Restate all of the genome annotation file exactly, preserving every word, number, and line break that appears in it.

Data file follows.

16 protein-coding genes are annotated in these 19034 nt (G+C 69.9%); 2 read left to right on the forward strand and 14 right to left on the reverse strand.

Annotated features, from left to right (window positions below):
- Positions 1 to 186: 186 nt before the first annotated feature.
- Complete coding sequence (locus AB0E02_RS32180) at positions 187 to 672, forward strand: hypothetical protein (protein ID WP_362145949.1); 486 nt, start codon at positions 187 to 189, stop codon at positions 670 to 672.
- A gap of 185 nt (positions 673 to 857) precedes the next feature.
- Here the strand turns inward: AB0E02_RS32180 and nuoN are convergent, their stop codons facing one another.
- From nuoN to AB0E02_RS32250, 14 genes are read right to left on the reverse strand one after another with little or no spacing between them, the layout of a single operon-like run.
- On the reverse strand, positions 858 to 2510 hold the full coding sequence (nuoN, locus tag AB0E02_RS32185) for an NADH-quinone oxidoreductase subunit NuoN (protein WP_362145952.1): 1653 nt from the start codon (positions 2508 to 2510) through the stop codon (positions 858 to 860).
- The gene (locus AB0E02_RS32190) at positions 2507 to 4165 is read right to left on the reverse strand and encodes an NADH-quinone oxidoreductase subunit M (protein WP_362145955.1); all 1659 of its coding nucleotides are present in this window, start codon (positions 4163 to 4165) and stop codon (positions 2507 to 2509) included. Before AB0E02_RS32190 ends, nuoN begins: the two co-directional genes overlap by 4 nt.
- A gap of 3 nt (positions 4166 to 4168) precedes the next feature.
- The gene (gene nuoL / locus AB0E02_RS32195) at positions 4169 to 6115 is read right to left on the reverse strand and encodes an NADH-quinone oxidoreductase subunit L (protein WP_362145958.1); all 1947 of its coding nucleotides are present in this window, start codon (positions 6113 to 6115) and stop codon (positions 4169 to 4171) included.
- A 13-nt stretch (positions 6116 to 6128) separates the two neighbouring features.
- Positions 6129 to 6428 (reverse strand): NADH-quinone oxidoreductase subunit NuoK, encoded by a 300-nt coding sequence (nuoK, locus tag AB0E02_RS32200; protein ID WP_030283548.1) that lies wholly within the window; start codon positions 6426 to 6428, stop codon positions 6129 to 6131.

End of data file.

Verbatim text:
16 protein-coding genes are annotated in these 19034 nt (G+C 69.9%); 2 read left to right on the forward strand and 14 right to left on the reverse strand.

Annotated features, from left to right (window positions below):
- Positions 1 to 186: 186 nt before the first annotated feature.
- Complete coding sequence (locus AB0E02_RS32180) at positions 187 to 672, forward strand: hypothetical protein (protein ID WP_362145949.1); 486 nt, start codon at positions 187 to 189, stop codon at positions 670 to 672.
- A gap of 185 nt (positions 673 to 857) precedes the next feature.
- Here the strand turns inward: AB0E02_RS32180 and nuoN are convergent, their stop codons facing one another.
- From nuoN to AB0E02_RS32250, 14 genes are read right to left on the reverse strand one after another with little or no spacing between them, the layout of a single operon-like run.
- On the reverse strand, positions 858 to 2510 hold the full coding sequence (nuoN, locus tag AB0E02_RS32185) for an NADH-quinone oxidoreductase subunit NuoN (protein WP_362145952.1): 1653 nt from the start codon (positions 2508 to 2510) through the stop codon (positions 858 to 860).
- The gene (locus AB0E02_RS32190) at positions 2507 to 4165 is read right to left on the reverse strand and encodes an NADH-quinone oxidoreductase subunit M (protein WP_362145955.1); all 1659 of its coding nucleotides are present in this window, start codon (positions 4163 to 4165) and stop codon (positions 2507 to 2509) included. Before AB0E02_RS32190 ends, nuoN begins: the two co-directional genes overlap by 4 nt.
- A gap of 3 nt (positions 4166 to 4168) precedes the next feature.
- The gene (gene nuoL / locus AB0E02_RS32195) at positions 4169 to 6115 is read right to left on the reverse strand and encodes an NADH-quinone oxidoreductase subunit L (protein WP_362145958.1); all 1947 of its coding nucleotides are present in this window, start codon (positions 6113 to 6115) and stop codon (positions 4169 to 4171) included.
- A 13-nt stretch (positions 6116 to 6128) separates the two neighbouring features.
- Positions 6129 to 6428 (reverse strand): NADH-quinone oxidoreductase subunit NuoK, encoded by a 300-nt coding sequence (nuoK, locus tag AB0E02_RS32200; protein ID WP_030283548.1) that lies wholly within the window; start codon positions 6426 to 6428, stop codon positions 6129 to 6131.